The resemblance in their coloring and similar size is why many confuse these two breeds. Still, creating a distinction between the two is not that difficult. German Shepherds have more colors in their bodies than Mals. They are usually black and tan or black and silver, with a dark saddle covering their body. There are also German Shepherds with a coat light at the root and dark at the tip, known as the sable color German Shepherd.
Mals have a lighter, solid color with a short coat that is fawn in color and a distinct black mask and ears. Unlike the German Shepherd, Belgian Malinois does not have many color variations. Lastly, the Belgian Malinois has an angled tail and triangular ears. The German Shepherd has a puffy tail with pointy ears.
Temperament and personality
Both the German Shepherd and Belgian Malinois are working dogs that need to have a purpose. They are intelligent, obedient to their handlers, hard-working, and have plenty of energy.
German Shepherds are loyal, obedient, confident, and watchful dogs. They keep their cool in stressful situations and focus on the given task. Like other working dogs, they desire to please their owners but sometimes show independent traits.
This is not to say that they do well without their owners or handlers. Although they might wander off somewhere or stay locked to something that catches their attention, they depend on human companionship.
These traits also apply to the Belgian Malinois, added with having more drive. Belgian Malinois is much more energetic, alert, and always ready to change directions if something catches their attention, like prey. Early training is important for Belgian Malinois to prevent stubbornness towards unwanted behaviors.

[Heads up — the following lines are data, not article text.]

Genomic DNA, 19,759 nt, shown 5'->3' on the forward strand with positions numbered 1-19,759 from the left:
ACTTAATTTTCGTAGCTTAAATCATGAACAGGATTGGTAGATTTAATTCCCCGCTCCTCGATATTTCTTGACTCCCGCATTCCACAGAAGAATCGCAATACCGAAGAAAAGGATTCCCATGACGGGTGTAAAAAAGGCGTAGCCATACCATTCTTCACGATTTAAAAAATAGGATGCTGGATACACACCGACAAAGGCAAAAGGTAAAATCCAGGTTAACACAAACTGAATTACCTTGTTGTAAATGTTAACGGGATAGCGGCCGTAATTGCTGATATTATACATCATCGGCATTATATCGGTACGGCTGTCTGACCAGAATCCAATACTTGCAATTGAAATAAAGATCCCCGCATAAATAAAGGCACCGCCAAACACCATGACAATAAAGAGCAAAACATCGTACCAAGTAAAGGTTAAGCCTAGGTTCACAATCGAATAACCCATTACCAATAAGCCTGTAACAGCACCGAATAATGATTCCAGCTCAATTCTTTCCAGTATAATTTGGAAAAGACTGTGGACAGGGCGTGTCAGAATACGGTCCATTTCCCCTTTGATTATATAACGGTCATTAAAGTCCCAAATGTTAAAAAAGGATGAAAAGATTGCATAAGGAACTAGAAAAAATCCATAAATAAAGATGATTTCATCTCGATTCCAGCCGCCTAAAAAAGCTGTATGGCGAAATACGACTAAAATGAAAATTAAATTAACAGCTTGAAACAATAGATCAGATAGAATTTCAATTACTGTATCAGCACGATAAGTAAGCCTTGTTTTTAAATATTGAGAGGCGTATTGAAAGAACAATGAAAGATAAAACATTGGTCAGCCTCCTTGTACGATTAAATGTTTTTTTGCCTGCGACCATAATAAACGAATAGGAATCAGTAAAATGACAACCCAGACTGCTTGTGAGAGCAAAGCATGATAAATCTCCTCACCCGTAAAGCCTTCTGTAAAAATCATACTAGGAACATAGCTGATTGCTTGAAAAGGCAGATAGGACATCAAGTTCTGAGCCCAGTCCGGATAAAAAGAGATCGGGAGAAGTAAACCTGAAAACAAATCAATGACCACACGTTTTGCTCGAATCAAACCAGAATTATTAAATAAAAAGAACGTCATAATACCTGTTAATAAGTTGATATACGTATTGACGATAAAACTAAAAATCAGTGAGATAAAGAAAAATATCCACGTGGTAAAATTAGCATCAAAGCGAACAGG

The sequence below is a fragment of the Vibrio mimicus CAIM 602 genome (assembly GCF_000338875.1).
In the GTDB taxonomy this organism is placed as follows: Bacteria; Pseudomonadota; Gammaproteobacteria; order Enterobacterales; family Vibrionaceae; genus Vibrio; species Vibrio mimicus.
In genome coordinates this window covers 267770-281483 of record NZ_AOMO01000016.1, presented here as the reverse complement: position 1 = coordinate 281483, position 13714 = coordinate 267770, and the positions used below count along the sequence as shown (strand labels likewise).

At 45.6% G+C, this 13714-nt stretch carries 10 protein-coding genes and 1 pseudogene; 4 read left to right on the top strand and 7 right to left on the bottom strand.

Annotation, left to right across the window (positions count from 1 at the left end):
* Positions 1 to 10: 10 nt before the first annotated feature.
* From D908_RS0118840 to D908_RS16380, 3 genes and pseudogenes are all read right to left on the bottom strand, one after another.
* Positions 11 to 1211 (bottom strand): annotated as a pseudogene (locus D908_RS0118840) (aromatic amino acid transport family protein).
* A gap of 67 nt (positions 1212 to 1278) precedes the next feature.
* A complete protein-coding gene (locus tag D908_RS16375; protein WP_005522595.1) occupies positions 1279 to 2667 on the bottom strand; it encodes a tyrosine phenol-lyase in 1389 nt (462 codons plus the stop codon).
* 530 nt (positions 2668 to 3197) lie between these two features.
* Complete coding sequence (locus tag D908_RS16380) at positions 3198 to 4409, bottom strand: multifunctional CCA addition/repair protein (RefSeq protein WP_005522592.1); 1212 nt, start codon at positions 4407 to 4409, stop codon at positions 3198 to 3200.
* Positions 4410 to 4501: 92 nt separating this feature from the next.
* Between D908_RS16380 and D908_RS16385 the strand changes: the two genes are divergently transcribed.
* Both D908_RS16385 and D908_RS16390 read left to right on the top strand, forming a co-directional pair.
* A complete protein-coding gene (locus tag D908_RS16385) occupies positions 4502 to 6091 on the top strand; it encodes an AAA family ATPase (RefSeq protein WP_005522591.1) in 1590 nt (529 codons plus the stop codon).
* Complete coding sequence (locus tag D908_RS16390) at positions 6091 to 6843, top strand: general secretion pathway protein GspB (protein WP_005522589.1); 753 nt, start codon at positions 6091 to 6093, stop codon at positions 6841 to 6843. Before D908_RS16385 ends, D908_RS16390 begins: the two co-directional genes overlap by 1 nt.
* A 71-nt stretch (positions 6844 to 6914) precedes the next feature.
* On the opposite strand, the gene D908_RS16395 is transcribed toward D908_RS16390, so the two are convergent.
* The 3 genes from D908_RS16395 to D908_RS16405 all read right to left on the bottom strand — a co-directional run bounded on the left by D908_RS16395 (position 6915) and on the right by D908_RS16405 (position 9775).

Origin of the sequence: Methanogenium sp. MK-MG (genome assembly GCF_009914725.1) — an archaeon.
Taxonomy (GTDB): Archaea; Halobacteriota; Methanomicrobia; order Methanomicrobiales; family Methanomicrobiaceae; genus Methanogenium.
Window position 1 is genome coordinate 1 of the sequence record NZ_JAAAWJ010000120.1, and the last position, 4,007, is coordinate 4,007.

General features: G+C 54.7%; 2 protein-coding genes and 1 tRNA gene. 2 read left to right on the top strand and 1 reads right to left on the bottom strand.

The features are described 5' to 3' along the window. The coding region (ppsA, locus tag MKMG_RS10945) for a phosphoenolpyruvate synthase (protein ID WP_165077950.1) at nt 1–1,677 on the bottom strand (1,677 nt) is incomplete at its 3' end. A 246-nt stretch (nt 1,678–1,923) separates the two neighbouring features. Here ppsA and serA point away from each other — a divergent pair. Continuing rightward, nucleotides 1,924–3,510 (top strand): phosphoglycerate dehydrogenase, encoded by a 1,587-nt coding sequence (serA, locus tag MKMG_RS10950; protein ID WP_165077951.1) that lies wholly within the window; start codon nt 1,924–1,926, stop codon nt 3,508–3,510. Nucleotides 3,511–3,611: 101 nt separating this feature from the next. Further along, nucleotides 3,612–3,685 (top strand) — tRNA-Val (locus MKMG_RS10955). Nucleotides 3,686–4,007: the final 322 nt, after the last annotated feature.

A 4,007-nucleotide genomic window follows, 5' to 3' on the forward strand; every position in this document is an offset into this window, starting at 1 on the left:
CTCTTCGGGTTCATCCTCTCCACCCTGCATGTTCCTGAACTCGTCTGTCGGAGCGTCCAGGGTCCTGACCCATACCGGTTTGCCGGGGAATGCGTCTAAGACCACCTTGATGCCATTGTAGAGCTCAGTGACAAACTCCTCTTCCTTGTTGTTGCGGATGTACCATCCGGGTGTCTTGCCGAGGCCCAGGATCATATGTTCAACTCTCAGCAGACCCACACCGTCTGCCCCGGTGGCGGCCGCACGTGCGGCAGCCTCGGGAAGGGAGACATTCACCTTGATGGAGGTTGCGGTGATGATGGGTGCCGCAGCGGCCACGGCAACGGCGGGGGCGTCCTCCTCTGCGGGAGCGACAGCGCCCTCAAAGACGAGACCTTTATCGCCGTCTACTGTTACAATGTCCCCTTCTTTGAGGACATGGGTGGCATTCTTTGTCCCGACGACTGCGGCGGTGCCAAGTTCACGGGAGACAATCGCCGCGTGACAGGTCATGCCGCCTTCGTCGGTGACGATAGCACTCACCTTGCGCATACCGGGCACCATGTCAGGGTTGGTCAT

Overall, both breeds are intelligent, obedient, confident, loyal, and easy to train. The primary difference in temperament is the Mals having more drive. This also means they need a more vigorous exercise routine. This is to say that German Shepherds enjoy snoozing half the day away on the couch, but a typical GSD may struggle to keep up with an average Mal.
Why do both breeds succeed as police dogs?
Obedience to their handlers and confidence in themselves are the top reasons why both breeds are a good choice for police work. They are easy to train, listen to their owners at all times, and are adaptable enough to uphold various duties. These make the German Shepherd and the Belgian Malinois among the best candidates for police dogs.
While the German Shepherd has traditionally been the most popular dog breed for law enforcement, the Belgian Malinois is catching up. The natural aggression and energy of the Mals, and being a generally healthier, longer-living breed, make more and more police departments choose them over German Shepherds.
This, however, should not be taken as forgetting about the German Shepherd altogether. It is still one of the best breeds for police work, and remains one of the most popular.
Overall, both the Belgian Malinois and German Shepherd excel as police dogs. The former has more drive, making it more appropriate for fast-paced working environments. Behavioral problems can occur if this drive is not utilized with adequate exercise. If the trainer or the handler is anxious about the demanding nature of handling a Belgian Malinois, the German Shepherd may be a better choice for the department.